DAWOODI BOHRAS FROM ACROSS THE U.S. FEED THE HUNGRY ON WORLD FOOD DAY

Members of the Dawoodi Bohra faith across the United States marked United Nations World Food Day by supporting vulnerable members of society in numerous cities across the country where Bohras live and work.

As part of Project Rise – a global initiative established to improve the lives of the less fortunate among us – the Dawoodi Bohras engaged in a wide range of local activities to provide practical help to the hungry and homeless.  Project Rise takes its inspiration from the teachings of Islam and the Prophets, which instruct Muslims to work for the betterment of others.

The Dawoodi Bohras have always believed that nobody should go to bed hungry, and that is why – as part of Project Rise – they provide food, financial support, and willing volunteers to food banks all over the world on a regular basis.  But this year, World Food Day falls during the COVID-19 pandemic, reminding us that the numbers of homeless, hungry and malnourished people are increasing in many cities in the country.  Bohras across the United States are working hard to help.

  • In Washington DC, local Bohras prepared and delivered over 75 meals to the Montgomery County Coalition for the Homeless and the Interfaith Works Women’s Center.

  • Seattle Bohras donated around 1,100 lbs of food to the Salvation Army’s community center in Bellevue, and volunteered to package 500 bags of food for distribution.

  • Members of the Detroit community partnered with CARES of Farmington Hills to procure and pack three meals – over 2,000 lbs of food – for 250 vulnerable families.

 

  • In Minneapolis, local Bohras partnered with 2nd Harvest to provide people in the Twin Cities with nutritious and healthy food.

 

  • Dawoodi Bohras from Orange County and the Inland Empire continued their longstanding efforts to provide groceries to families in need in the City of Ontario, CA.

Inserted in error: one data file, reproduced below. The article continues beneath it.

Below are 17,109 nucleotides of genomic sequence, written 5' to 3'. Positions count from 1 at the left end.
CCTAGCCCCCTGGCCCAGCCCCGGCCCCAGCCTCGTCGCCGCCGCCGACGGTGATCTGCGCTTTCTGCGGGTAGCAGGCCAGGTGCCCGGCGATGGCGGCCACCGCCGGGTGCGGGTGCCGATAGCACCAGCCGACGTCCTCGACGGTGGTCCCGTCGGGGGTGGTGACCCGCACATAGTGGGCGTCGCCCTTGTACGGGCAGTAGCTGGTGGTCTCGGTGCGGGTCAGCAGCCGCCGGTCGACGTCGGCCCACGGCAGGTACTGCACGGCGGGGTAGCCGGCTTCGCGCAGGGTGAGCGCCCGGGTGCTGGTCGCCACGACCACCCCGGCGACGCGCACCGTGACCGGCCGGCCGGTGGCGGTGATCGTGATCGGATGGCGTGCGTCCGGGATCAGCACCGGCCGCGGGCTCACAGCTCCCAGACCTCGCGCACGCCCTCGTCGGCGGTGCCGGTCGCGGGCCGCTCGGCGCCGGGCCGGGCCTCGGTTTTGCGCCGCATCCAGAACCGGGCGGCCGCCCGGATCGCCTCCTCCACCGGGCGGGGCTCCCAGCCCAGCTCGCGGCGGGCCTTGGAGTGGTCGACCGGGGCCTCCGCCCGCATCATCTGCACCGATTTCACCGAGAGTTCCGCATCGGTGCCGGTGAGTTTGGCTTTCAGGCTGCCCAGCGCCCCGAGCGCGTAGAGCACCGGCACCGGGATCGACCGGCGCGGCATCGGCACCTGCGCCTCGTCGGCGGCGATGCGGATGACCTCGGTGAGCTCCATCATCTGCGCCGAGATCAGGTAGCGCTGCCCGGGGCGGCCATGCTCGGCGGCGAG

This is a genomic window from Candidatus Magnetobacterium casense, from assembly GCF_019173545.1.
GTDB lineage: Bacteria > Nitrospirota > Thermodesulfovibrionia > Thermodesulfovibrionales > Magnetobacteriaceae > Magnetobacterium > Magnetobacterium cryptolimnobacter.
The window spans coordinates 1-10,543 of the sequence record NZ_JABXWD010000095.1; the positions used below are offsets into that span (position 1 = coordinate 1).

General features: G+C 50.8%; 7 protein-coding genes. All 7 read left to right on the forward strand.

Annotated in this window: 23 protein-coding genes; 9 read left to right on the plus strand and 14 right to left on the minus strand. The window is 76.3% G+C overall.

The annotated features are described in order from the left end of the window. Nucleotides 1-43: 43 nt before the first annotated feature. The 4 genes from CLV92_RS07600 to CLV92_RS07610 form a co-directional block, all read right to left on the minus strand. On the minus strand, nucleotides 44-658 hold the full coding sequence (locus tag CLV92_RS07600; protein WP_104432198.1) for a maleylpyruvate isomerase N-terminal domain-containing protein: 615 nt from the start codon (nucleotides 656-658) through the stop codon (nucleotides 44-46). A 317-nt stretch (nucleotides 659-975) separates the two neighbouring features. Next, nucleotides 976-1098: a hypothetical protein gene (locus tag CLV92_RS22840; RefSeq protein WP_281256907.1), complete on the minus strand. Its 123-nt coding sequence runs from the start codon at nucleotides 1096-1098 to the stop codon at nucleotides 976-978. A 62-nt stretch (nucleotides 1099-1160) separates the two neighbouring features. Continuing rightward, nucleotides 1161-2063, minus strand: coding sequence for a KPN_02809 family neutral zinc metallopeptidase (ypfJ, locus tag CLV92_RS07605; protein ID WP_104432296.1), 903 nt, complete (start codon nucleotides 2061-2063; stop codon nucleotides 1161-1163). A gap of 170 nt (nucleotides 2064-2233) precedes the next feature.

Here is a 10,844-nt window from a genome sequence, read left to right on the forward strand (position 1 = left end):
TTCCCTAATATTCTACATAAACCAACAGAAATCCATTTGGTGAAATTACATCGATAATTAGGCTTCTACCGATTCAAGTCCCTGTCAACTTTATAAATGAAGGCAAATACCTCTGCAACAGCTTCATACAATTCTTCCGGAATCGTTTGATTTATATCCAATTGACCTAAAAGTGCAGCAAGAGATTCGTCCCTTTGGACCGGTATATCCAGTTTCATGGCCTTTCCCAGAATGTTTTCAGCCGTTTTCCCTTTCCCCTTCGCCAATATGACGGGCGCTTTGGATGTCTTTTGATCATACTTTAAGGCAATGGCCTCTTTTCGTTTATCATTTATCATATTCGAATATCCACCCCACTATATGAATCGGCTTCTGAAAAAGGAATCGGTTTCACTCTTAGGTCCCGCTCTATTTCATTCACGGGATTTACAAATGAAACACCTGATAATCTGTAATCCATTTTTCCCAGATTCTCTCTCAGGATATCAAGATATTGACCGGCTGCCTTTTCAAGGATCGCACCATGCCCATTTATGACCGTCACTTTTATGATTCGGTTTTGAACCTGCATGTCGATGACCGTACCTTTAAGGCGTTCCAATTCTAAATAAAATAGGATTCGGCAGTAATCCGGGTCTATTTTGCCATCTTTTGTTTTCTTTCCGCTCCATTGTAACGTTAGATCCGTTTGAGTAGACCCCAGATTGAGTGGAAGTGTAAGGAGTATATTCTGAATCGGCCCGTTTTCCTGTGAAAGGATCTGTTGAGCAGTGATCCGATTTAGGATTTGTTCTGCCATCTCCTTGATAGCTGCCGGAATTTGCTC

• Dawoodi Bohras from Philadelphia used their community kitchen to serve hot, healthy and nutritious meals to local homeless people in conjunction with the “Sunday Breakfast Mission” in Wilmington, DE.

  • Volunteers from San Jose packed over 1,600 pounds of Kiwis for distribution by Second Harvest Food Bank  to local hungry and homeless people.

  • Dallas Bohras partnered with Bear Creek Community Church to distribute food to the homeless.

 

  • In New Jersey, the Bohra community hosted a contest in which contestants used local ingredients to make stunning creations and posted pictures of their dishes on social media tagging #WorldFoodDay2020 and local farmers.

 

  • San Francisco Bohras continued to support Tri City Volunteers, one of the largest food banks in the area.  The local Bohra community has donated over 3,500 lbs of groceries (such as rice, flour, lentils, and oil) in the last 4 months.

 

  • Boston Bohras  gave 25 refugee families food  packets consisting of rice, lentils, sugar and flour.

 

As well as tackling hunger and malnutrition, Bohras also take very seriously the need to reduce food waste. A huge global issue, Bohras have been striving to eliminate this problem within their communities by cooking, serving and taking only what is needed.

All activities on World Food Day were undertaken with strict adherence to COVID-19 restrictions, including social distancing, wearing masks, and maintaining high standards of hygiene.